Sunday, 27 January 2013

The Killer Inside Me - Jim Thompson

Thompson (1906-77) was the king of American pulp noir.  Nobody of his era did it nastier and he can still shock today.  The Killer Inside Me is probably his best novel, though I quite liked King Blood when I read it twenty or so years ago.  He takes great liberties with first person narrative, yet he gets away with it thanks to sheer bravura.

That is not to say Thompson was in any sense a poor or sloppy writer.  Let us not forget, as so many do, that he wrote the scripts of Kubrick's The Killing and Paths of GloryThe Getaway and The Killer Inside Me have both made into Hollywood movies twice, The Grifters once.  Several others have been adapted as French movies.  Maybe it's the resolutely humdrum name, but Thompson really should be much better known than he is.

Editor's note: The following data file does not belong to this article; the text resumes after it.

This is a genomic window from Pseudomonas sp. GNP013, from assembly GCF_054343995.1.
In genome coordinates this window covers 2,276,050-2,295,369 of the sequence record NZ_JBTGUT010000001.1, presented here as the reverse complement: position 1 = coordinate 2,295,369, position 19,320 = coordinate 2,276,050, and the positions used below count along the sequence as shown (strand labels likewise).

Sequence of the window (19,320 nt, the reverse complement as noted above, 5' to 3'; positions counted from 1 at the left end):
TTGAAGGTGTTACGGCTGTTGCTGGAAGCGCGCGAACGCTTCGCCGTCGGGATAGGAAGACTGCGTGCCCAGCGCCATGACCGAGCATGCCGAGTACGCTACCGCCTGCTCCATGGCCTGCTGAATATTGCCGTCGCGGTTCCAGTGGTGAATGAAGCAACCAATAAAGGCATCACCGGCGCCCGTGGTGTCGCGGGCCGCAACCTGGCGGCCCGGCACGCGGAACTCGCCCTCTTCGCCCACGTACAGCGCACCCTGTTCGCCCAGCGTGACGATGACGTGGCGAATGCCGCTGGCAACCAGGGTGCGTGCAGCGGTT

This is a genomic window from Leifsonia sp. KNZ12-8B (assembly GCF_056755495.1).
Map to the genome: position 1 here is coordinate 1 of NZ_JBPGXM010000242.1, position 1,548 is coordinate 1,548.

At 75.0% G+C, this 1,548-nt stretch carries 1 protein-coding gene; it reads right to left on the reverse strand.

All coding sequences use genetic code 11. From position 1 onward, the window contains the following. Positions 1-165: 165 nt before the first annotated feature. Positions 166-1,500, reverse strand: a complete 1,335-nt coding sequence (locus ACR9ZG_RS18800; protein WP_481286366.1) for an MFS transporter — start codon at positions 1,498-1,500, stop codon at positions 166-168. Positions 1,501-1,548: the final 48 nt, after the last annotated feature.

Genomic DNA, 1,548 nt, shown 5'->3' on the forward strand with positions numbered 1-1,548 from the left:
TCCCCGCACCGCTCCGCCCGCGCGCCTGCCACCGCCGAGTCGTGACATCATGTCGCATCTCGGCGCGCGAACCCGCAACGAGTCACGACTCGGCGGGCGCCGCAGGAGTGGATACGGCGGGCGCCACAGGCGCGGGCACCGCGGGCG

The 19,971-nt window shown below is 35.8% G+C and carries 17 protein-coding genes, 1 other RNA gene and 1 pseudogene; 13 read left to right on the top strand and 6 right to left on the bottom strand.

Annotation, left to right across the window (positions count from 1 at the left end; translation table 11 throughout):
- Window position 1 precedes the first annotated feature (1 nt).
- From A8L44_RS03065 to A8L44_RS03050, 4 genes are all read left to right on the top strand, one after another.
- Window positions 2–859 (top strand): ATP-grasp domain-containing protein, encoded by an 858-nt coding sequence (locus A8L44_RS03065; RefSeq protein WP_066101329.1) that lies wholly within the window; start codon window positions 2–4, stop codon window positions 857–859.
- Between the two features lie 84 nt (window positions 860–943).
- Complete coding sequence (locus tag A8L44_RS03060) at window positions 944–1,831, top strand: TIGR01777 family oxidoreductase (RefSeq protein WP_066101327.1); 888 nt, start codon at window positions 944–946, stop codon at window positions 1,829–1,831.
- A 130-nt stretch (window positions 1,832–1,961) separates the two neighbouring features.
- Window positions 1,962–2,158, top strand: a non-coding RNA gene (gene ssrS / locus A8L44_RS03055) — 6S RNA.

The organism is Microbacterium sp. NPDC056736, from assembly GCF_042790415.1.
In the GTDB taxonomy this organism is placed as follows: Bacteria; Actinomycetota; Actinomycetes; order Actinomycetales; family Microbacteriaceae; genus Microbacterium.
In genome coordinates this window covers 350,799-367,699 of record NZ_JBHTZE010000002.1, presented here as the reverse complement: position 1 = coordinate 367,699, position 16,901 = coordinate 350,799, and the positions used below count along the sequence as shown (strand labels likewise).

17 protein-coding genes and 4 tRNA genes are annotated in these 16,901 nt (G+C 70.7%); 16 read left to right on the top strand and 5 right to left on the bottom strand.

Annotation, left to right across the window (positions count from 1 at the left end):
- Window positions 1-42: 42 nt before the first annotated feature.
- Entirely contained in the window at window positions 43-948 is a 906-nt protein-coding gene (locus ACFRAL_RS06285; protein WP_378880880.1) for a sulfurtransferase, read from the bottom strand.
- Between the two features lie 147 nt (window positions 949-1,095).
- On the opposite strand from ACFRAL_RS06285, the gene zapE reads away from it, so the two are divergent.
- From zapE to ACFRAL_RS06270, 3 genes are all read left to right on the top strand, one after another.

What we have here is the account of Lou Ford, Hicksville TX deputy, good old boy and psycho killer.  There are all sorts of reasons why they can't catch him.  Mainly, he's much smarter than they think he is.  Secondly, he simply doesn't care whether they catch him or not.  He's not to blame.  It's the sickness (italicised throughout), which first troubled him as a boy.  In the end, by unexpected literary sleight of hand, they do catch him.  Lou still doesn't care.  He has already prepared the final spree - for himself and others: "All of us that started the game with a crooked cue, that wanted so much and got so little, that meant so good and did so bad."  A sentence that pretty well defines the form.

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